The Marketing Doctor

A Tale of Two Queens named Elizabeth

Drayton Bird“I think John’s piece is extraordinarily good. I yield to no-one in my admiration for John’s explanation of why you have to pay good money for decent copy.”

Drayton Bird, Direct Marketer, Drayton Bird Associates, UK 

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“Why is copywriting so !@#$%& expensive?
 And why does it take so !@#$%& long?”

 By John Counsel

Two Elizabeths
Elizabeth I and Elizabeth II

No professional copywriter simply sits down, opens a creative faucet and dashes off a spellbinding piece of copy. There are no magic formulæ, no silver bullets. Otherwise all ads would look or sound the same, everyone would buy everything advertised (whether they need them or not), copywriters would all be multi-millionaires,  anyone could become a successful copywriter and punitive laws would have to be passed to regulate them to protect innocent, defenceless consumers.

Successful copywriting — that produces measurable, desirable results for the client — is the product of time, effort, skill, talent, know-how, experience, expertise, creativity, psychology, marketing savvy, science, art, an occasional dash of voodoo, plus copious quantities of blood, sweat and tears. And stress.

The copywriter’s dilemma is well illustrated by a story told of the late Norman Hartnell, milliner to England’s Queen Elizabeth II for decades, who was once asked by a society matron to create a fascinator — a lightweight frippery that replaces a full-blown hat — for her to wear to a Royal Ascot race meeting to be attended by the Queen. 

Hartnell wove a stunning concoction through her hair using a yard of satin ribbon. The matron and other admiring salon patrons were ecstatic over the exquisite result. 

But when told that the fee was 100 guineas, the lady complained bitterly that it only took an hour and a yard of satin ribbon.

Without a word, the great Hartnell deftly stripped the ribbon from the woman’s hair, handed it to her and proclaimed “There, madam… that will be five shillings.”

For anyone inclined to a similar view of professional copywriting, here is our equivalent of Hartnell’s single yard of ribbon. Use it freely to create your own persuasive, results-winning copy…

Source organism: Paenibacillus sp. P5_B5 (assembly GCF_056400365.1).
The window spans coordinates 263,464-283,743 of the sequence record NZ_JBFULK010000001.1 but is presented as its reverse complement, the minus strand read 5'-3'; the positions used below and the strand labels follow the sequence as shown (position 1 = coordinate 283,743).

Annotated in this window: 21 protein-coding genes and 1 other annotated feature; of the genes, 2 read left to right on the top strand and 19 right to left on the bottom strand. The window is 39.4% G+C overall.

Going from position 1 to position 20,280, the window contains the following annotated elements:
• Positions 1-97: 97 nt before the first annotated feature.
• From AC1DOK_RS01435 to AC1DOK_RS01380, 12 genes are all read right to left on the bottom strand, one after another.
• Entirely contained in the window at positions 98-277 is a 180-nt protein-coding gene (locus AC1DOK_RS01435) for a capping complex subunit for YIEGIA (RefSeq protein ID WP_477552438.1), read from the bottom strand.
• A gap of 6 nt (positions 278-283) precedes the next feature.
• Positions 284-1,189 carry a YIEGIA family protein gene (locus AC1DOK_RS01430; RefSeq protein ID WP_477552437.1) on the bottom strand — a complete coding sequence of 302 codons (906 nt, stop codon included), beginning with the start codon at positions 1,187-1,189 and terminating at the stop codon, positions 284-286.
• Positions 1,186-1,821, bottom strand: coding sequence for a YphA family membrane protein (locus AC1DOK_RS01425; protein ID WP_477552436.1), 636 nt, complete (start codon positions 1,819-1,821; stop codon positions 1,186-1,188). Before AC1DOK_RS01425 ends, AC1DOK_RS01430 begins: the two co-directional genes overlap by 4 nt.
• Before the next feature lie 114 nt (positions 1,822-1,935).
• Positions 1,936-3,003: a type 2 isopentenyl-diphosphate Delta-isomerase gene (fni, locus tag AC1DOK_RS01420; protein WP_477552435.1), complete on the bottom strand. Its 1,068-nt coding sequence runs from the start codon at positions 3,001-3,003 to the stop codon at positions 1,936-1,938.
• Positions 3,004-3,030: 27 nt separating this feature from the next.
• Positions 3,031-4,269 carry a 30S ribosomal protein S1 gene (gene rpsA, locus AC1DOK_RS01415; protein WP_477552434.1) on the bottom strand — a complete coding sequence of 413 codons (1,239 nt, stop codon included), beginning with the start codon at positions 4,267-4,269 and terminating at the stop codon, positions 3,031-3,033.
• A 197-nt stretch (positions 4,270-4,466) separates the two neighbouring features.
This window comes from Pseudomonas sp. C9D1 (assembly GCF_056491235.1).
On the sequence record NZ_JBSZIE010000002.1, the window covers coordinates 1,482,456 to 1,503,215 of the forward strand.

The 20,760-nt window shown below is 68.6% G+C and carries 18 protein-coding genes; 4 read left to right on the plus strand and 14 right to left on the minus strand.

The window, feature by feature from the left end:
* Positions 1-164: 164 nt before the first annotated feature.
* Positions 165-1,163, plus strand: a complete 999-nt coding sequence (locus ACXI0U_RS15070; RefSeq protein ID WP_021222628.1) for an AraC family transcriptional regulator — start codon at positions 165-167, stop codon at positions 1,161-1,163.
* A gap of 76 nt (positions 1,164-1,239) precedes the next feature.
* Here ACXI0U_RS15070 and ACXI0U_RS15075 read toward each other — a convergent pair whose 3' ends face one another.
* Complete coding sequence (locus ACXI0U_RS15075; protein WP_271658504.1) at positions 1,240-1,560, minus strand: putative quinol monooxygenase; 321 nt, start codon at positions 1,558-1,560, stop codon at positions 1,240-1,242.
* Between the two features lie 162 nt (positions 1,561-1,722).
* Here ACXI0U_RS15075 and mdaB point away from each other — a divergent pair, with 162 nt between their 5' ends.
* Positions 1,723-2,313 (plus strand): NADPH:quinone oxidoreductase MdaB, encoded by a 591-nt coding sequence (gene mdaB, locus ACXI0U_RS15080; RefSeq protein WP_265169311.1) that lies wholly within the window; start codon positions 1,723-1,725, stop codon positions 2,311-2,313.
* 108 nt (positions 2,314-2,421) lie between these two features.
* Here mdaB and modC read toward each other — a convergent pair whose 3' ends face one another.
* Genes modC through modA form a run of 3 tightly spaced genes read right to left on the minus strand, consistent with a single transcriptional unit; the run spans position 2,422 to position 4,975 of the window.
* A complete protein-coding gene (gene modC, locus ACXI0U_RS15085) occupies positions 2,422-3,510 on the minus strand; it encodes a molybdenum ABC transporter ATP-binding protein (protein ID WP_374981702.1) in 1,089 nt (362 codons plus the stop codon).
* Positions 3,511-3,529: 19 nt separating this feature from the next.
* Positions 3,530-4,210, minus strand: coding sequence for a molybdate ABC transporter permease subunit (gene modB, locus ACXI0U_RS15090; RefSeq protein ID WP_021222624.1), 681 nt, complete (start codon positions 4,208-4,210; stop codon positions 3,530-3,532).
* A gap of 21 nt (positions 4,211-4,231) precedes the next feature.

~@#$%&*()+-=.,…/!?“”‘’:;™£€¥¢ – — fifl°†™®©æœ

There are several factors that contribute to the cost of copywriting, including…

  • Research — market research, product research, client research, regulatory research, accuracy, legal, fact checking, etc. (We can’t pluck factual data from thin air.)
  • Strategy development — marketing strategy, buying psychology, communications strategy. Enhancement, maintenance and contingency strategies.
  • Creative direction.
  • Conceptual development.
  • Structural development.
  • Implementation: first draft through to the final draft.
  • Fine-tuning the strategies and implementation.
  • Technical: syntax, grammar, spelling — check and correct.
  • Emotional Response: semantic analysis and evaluation — fine-tune and enhance.
  • Layout and aesthetics — editing to suit.
  • Client approval — ensure that changes requested are for legitimate strategic, creative, technical or regulatory reasons, not merely personal taste.

Other factors include the copywriter’s experience, expertise, knowledge, skills, gifts, talents and abilities… which can prevent problems, expedite delivery and enhance results. 

And, of course, time.

Few professional copywriters charge for all the time spent on producing the finished copy, although it is obviously a factor, especially in cases where clients require changes due either to omissions during briefings or changes in circumstances, or to personal likes and dislikes (the most problematic because they’re based on emotion, not objective, rational reason).

A copywriter’s skill, professional experience, expertise, industry knowledge and contacts can help reduce the total amount of time required, while leveraging the results achieved. 

So a balance needs to be found.

In the USA, particularly, top copywriters in direct response advertising often base their fees on royalties so that their remuneration is commensurate with the success of their work in delivering measurable, profitable, ongoing sales for their clients.

(This only works if accurate and reliable measurement and tracking of sales are possible.)

One of the most famous pieces of advertising copy was written during the reign of Queen Elizabeth I, by Dr Samuel Johnson, to promote the sale of Thrale’s brewery… which went on to become the most successful brewery in London for more than a century:

“We are not here to sell a parcel of boilers and vats, but the
potentiality of growing rich beyond the dreams of avarice.”

That single, succinct sentence illustrates perfectly what great copy is about. What it doesn’t reveal is how long — or how hard — the writer worked to perfect it!

©1989-2014 John Counsel. All rights reserved. No reproduction without prior written permission from the copyright owner.